This plant is native to the West Indies, Central and South America, and has been spread beyond its natural range to tropical and subtropical regions of the world such as Jamaica, Puerto Rico and Florida. During World War II, the Barbados cherry was identified as being an excellent source of vitamin C, therefore, the USDA distributed seedling trees for growing in Victory Gardens and in school yards to increase the vitamin intake of children.
How to Select Barbados Cherries
Select firm, red cherries with stems attached. Avoid soft, shriveled or blemished cherries.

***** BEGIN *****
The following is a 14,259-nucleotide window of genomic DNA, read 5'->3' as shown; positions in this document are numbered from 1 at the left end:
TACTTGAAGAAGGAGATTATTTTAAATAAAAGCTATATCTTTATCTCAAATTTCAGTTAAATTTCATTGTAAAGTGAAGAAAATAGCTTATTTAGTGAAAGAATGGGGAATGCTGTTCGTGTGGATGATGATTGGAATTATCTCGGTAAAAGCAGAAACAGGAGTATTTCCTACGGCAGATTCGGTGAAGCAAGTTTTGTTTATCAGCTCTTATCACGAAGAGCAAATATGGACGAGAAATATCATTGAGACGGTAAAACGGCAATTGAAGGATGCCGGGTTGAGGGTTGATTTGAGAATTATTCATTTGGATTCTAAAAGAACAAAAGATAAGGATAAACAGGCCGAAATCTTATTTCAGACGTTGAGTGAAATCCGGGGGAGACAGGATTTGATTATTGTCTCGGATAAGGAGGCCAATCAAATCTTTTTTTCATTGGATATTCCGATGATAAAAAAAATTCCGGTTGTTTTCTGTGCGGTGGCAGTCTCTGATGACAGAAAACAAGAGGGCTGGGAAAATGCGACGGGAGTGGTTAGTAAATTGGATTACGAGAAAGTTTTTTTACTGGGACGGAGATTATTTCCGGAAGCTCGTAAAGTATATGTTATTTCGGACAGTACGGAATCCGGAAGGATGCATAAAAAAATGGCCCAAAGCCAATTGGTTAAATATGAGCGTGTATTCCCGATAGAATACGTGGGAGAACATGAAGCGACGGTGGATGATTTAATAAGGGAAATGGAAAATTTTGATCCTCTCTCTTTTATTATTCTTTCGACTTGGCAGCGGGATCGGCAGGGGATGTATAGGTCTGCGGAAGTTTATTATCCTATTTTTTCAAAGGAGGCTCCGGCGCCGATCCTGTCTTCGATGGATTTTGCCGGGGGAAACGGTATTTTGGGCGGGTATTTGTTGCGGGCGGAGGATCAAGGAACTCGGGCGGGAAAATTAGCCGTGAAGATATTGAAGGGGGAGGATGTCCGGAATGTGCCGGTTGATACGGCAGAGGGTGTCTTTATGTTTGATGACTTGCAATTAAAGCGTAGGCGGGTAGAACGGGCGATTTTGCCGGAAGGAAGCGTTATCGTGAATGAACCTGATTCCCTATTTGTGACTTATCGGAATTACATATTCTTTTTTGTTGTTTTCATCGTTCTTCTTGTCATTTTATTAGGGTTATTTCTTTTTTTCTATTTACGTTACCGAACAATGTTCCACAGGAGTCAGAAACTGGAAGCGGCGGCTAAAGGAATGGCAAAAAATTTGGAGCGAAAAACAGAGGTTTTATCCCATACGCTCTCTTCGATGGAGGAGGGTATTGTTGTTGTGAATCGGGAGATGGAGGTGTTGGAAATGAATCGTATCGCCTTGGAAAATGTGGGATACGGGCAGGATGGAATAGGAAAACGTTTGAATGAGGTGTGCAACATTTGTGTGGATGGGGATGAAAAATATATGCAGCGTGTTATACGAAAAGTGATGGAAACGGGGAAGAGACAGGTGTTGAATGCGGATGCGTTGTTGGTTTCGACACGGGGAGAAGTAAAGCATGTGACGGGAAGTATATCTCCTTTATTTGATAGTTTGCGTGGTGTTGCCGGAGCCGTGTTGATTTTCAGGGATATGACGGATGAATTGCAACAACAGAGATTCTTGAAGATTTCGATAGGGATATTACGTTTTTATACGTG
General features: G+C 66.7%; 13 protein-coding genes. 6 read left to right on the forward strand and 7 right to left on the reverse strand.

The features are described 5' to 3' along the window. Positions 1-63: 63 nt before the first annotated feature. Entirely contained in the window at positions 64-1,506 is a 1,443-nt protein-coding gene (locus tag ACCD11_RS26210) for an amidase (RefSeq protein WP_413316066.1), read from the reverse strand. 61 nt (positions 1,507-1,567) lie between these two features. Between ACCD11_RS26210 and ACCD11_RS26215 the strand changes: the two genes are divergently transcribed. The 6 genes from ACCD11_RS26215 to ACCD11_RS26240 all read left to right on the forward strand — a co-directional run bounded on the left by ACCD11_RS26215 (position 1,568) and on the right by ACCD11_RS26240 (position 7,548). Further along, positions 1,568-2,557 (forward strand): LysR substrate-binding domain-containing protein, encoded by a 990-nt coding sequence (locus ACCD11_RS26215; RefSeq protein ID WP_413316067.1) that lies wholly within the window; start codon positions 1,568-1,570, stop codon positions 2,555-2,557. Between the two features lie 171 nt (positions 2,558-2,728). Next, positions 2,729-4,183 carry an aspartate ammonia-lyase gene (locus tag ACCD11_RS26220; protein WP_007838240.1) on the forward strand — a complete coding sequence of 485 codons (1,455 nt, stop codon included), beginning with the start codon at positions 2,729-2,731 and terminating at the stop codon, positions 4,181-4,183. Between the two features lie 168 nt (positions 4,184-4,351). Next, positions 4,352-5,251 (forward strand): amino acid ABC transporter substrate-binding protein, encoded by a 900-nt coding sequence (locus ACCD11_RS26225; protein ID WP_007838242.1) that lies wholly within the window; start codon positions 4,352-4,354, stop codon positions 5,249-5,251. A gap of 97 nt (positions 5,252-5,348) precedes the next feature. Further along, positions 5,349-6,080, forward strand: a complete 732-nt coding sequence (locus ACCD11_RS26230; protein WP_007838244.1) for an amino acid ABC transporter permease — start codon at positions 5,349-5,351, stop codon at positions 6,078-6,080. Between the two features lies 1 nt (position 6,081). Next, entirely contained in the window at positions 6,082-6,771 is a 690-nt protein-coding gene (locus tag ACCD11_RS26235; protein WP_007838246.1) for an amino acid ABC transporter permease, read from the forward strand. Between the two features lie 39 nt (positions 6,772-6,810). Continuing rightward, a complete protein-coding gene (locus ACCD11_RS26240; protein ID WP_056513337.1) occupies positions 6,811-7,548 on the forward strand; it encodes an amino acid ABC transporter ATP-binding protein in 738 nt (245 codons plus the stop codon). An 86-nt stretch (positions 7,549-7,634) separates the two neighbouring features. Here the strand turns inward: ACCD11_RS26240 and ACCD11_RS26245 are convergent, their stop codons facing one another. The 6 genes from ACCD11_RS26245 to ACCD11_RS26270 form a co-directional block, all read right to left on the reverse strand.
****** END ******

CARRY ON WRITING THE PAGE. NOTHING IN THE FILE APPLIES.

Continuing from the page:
How to Store Barbados Cherries
Ripe cherries must be carefully handled to avoid bruising and should be used as soon as possible or frozen for future use. Store cherries in the refrigerator for up to 5 days.
Nutrition Benefits of Barbados Cherries
Fat free, saturated fat free, cholesterol free, low in sodium, an excellent source of vitamin C and a good source of vitamin A